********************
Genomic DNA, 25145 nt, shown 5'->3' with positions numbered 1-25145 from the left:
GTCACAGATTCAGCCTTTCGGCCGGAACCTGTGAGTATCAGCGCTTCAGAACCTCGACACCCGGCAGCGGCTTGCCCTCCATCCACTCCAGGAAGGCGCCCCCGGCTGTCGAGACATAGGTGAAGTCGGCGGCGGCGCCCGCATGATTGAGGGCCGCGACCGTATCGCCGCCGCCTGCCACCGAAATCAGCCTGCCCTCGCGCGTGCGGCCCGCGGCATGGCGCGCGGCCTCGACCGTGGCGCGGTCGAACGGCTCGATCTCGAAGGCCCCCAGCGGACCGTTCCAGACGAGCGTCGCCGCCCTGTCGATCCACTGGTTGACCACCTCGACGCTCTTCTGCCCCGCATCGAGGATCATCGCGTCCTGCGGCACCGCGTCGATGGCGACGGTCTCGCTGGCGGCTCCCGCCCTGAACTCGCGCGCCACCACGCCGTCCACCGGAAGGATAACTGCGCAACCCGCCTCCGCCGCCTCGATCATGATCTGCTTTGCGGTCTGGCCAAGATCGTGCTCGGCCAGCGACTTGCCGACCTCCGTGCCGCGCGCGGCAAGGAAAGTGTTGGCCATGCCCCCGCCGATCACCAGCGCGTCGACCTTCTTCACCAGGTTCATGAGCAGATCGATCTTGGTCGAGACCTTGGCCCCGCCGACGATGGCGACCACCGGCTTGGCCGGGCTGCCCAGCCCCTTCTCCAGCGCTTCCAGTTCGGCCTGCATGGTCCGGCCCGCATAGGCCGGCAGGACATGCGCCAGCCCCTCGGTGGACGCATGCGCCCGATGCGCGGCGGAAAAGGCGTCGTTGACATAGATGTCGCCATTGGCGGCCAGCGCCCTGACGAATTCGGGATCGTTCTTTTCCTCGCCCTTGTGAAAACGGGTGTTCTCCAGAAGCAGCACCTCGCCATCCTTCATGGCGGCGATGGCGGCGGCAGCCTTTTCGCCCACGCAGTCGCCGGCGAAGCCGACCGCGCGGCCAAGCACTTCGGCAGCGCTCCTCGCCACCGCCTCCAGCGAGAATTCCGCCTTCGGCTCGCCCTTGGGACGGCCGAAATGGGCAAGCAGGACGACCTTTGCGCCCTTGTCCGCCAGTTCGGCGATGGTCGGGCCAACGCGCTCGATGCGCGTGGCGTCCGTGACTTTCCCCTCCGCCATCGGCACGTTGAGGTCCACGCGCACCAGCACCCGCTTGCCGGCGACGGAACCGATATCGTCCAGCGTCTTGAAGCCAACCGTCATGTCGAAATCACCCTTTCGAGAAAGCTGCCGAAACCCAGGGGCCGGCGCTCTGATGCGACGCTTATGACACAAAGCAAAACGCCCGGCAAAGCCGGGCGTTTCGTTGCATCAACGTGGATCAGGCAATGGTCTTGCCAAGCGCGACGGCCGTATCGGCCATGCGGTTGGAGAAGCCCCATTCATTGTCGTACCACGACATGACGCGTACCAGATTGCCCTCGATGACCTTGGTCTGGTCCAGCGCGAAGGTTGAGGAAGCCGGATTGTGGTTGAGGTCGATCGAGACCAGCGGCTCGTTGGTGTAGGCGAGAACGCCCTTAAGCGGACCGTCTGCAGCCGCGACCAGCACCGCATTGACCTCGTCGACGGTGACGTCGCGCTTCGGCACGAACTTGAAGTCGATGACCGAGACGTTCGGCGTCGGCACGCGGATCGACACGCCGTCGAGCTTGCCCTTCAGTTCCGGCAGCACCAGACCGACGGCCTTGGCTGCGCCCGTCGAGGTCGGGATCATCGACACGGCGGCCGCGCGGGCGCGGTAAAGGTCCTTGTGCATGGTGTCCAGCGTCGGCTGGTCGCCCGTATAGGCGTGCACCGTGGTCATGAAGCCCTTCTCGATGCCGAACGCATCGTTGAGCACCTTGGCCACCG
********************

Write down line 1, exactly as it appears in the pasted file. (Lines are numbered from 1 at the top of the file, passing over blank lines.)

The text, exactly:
Genomic DNA, 25145 nt, shown 5'->3' with positions numbered 1-25145 from the left: